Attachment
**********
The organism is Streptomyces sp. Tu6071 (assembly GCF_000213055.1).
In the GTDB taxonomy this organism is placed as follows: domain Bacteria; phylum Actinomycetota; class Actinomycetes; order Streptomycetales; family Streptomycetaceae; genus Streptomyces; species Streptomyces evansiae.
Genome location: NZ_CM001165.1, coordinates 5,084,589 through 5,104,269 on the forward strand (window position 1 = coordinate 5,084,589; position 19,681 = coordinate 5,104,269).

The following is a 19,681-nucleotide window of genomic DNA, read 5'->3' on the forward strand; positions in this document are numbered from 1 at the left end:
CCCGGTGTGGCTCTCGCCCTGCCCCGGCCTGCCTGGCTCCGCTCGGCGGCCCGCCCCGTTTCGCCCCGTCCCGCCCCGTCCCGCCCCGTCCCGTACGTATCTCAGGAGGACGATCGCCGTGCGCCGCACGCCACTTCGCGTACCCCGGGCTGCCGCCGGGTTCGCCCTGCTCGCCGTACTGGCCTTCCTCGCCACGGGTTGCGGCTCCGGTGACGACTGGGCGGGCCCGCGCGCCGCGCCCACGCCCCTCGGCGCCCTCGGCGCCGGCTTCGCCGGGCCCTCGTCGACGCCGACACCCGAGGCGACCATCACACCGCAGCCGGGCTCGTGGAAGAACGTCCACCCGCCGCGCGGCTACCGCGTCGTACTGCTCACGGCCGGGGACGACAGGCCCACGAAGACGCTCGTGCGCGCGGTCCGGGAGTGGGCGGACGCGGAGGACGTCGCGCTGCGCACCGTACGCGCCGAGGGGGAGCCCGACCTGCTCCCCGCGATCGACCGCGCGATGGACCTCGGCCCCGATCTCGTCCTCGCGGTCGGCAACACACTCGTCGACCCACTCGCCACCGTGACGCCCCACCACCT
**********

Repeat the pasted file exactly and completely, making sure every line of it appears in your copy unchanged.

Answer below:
The organism is Streptomyces sp. Tu6071 (assembly GCF_000213055.1).
In the GTDB taxonomy this organism is placed as follows: domain Bacteria; phylum Actinomycetota; class Actinomycetes; order Streptomycetales; family Streptomycetaceae; genus Streptomyces; species Streptomyces evansiae.
Genome location: NZ_CM001165.1, coordinates 5,084,589 through 5,104,269 on the forward strand (window position 1 = coordinate 5,084,589; position 19,681 = coordinate 5,104,269).

The following is a 19,681-nucleotide window of genomic DNA, read 5'->3' on the forward strand; positions in this document are numbered from 1 at the left end:
CCCGGTGTGGCTCTCGCCCTGCCCCGGCCTGCCTGGCTCCGCTCGGCGGCCCGCCCCGTTTCGCCCCGTCCCGCCCCGTCCCGCCCCGTCCCGTACGTATCTCAGGAGGACGATCGCCGTGCGCCGCACGCCACTTCGCGTACCCCGGGCTGCCGCCGGGTTCGCCCTGCTCGCCGTACTGGCCTTCCTCGCCACGGGTTGCGGCTCCGGTGACGACTGGGCGGGCCCGCGCGCCGCGCCCACGCCCCTCGGCGCCCTCGGCGCCGGCTTCGCCGGGCCCTCGTCGACGCCGACACCCGAGGCGACCATCACACCGCAGCCGGGCTCGTGGAAGAACGTCCACCCGCCGCGCGGCTACCGCGTCGTACTGCTCACGGCCGGGGACGACAGGCCCACGAAGACGCTCGTGCGCGCGGTCCGGGAGTGGGCGGACGCGGAGGACGTCGCGCTGCGCACCGTACGCGCCGAGGGGGAGCCCGACCTGCTCCCCGCGATCGACCGCGCGATGGACCTCGGCCCCGATCTCGTCCTCGCGGTCGGCAACACACTCGTCGACCCACTCGCCACCGTGACGCCCCACCACCT